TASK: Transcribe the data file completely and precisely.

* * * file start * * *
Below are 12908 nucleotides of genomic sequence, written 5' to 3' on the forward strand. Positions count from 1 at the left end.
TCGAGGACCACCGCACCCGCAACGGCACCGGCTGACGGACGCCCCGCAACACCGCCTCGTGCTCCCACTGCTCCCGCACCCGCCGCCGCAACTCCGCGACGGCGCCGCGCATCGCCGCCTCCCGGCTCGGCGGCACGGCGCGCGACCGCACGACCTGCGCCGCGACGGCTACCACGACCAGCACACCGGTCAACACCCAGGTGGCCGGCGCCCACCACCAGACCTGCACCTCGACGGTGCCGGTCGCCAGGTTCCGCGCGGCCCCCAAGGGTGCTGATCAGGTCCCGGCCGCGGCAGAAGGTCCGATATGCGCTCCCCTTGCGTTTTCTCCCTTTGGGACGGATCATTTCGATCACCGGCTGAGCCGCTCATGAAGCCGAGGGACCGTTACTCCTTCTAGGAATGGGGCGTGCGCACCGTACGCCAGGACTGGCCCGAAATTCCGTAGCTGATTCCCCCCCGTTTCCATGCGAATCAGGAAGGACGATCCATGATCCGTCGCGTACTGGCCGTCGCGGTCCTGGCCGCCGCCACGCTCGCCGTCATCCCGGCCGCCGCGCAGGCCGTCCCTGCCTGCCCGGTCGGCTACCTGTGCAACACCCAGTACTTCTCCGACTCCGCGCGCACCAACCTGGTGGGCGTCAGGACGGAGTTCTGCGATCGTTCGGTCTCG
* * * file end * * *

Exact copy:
Below are 12908 nucleotides of genomic sequence, written 5' to 3' on the forward strand. Positions count from 1 at the left end.
TCGAGGACCACCGCACCCGCAACGGCACCGGCTGACGGACGCCCCGCAACACCGCCTCGTGCTCCCACTGCTCCCGCACCCGCCGCCGCAACTCCGCGACGGCGCCGCGCATCGCCGCCTCCCGGCTCGGCGGCACGGCGCGCGACCGCACGACCTGCGCCGCGACGGCTACCACGACCAGCACACCGGTCAACACCCAGGTGGCCGGCGCCCACCACCAGACCTGCACCTCGACGGTGCCGGTCGCCAGGTTCCGCGCGGCCCCCAAGGGTGCTGATCAGGTCCCGGCCGCGGCAGAAGGTCCGATATGCGCTCCCCTTGCGTTTTCTCCCTTTGGGACGGATCATTTCGATCACCGGCTGAGCCGCTCATGAAGCCGAGGGACCGTTACTCCTTCTAGGAATGGGGCGTGCGCACCGTACGCCAGGACTGGCCCGAAATTCCGTAGCTGATTCCCCCCCGTTTCCATGCGAATCAGGAAGGACGATCCATGATCCGTCGCGTACTGGCCGTCGCGGTCCTGGCCGCCGCCACGCTCGCCGTCATCCCGGCCGCCGCGCAGGCCGTCCCTGCCTGCCCGGTCGGCTACCTGTGCAACACCCAGTACTTCTCCGACTCCGCGCGCACCAACCTGGTGGGCGTCAGGACGGAGTTCTGCGATCGTTCGGTCTCG